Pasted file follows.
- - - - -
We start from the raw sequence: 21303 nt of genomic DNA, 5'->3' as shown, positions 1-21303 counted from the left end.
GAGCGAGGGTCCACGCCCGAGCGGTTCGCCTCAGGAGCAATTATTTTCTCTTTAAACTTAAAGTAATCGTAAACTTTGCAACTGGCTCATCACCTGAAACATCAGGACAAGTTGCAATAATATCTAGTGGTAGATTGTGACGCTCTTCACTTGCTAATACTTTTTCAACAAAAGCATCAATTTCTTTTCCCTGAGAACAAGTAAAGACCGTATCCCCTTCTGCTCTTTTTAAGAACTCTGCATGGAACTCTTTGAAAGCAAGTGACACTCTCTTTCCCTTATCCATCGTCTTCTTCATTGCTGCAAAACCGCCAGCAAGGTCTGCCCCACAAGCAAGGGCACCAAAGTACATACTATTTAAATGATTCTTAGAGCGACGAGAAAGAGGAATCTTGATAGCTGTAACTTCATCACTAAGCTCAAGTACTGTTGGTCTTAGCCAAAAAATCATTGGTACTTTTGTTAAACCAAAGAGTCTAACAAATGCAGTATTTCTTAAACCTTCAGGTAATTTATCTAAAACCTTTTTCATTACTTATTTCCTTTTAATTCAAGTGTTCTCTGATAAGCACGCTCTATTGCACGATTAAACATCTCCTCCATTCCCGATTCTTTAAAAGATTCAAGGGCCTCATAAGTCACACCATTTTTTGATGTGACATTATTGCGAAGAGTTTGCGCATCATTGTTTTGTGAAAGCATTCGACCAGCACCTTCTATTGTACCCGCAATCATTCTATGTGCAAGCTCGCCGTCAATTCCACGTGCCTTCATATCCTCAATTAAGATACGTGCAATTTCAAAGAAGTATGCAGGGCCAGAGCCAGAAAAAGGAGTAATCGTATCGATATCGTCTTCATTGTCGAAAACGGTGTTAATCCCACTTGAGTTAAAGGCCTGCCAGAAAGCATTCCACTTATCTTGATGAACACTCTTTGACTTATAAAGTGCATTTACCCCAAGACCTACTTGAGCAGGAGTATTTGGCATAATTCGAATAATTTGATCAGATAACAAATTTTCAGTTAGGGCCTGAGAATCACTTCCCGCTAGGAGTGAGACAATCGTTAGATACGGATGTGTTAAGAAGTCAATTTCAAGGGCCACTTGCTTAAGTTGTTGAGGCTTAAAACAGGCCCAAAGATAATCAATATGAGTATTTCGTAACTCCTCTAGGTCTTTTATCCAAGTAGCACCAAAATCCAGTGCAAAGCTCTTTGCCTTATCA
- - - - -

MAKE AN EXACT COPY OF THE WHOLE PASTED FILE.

We start from the raw sequence: 21303 nt of genomic DNA, 5'->3' as shown, positions 1-21303 counted from the left end.
GAGCGAGGGTCCACGCCCGAGCGGTTCGCCTCAGGAGCAATTATTTTCTCTTTAAACTTAAAGTAATCGTAAACTTTGCAACTGGCTCATCACCTGAAACATCAGGACAAGTTGCAATAATATCTAGTGGTAGATTGTGACGCTCTTCACTTGCTAATACTTTTTCAACAAAAGCATCAATTTCTTTTCCCTGAGAACAAGTAAAGACCGTATCCCCTTCTGCTCTTTTTAAGAACTCTGCATGGAACTCTTTGAAAGCAAGTGACACTCTCTTTCCCTTATCCATCGTCTTCTTCATTGCTGCAAAACCGCCAGCAAGGTCTGCCCCACAAGCAAGGGCACCAAAGTACATACTATTTAAATGATTCTTAGAGCGACGAGAAAGAGGAATCTTGATAGCTGTAACTTCATCACTAAGCTCAAGTACTGTTGGTCTTAGCCAAAAAATCATTGGTACTTTTGTTAAACCAAAGAGTCTAACAAATGCAGTATTTCTTAAACCTTCAGGTAATTTATCTAAAACCTTTTTCATTACTTATTTCCTTTTAATTCAAGTGTTCTCTGATAAGCACGCTCTATTGCACGATTAAACATCTCCTCCATTCCCGATTCTTTAAAAGATTCAAGGGCCTCATAAGTCACACCATTTTTTGATGTGACATTATTGCGAAGAGTTTGCGCATCATTGTTTTGTGAAAGCATTCGACCAGCACCTTCTATTGTACCCGCAATCATTCTATGTGCAAGCTCGCCGTCAATTCCACGTGCCTTCATATCCTCAATTAAGATACGTGCAATTTCAAAGAAGTATGCAGGGCCAGAGCCAGAAAAAGGAGTAATCGTATCGATATCGTCTTCATTGTCGAAAACGGTGTTAATCCCACTTGAGTTAAAGGCCTGCCAGAAAGCATTCCACTTATCTTGATGAACACTCTTTGACTTATAAAGTGCATTTACCCCAAGACCTACTTGAGCAGGAGTATTTGGCATAATTCGAATAATTTGATCAGATAACAAATTTTCAGTTAGGGCCTGAGAATCACTTCCCGCTAGGAGTGAGACAATCGTTAGATACGGATGTGTTAAGAAGTCAATTTCAAGGGCCACTTGCTTAAGTTGTTGAGGCTTAAAACAGGCCCAAAGATAATCAATATGAGTATTTCGTAACTCCTCTAGGTCTTTTATCCAAGTAGCACCAAAATCCAGTGCAAAGCTCTTTGCCTTATCA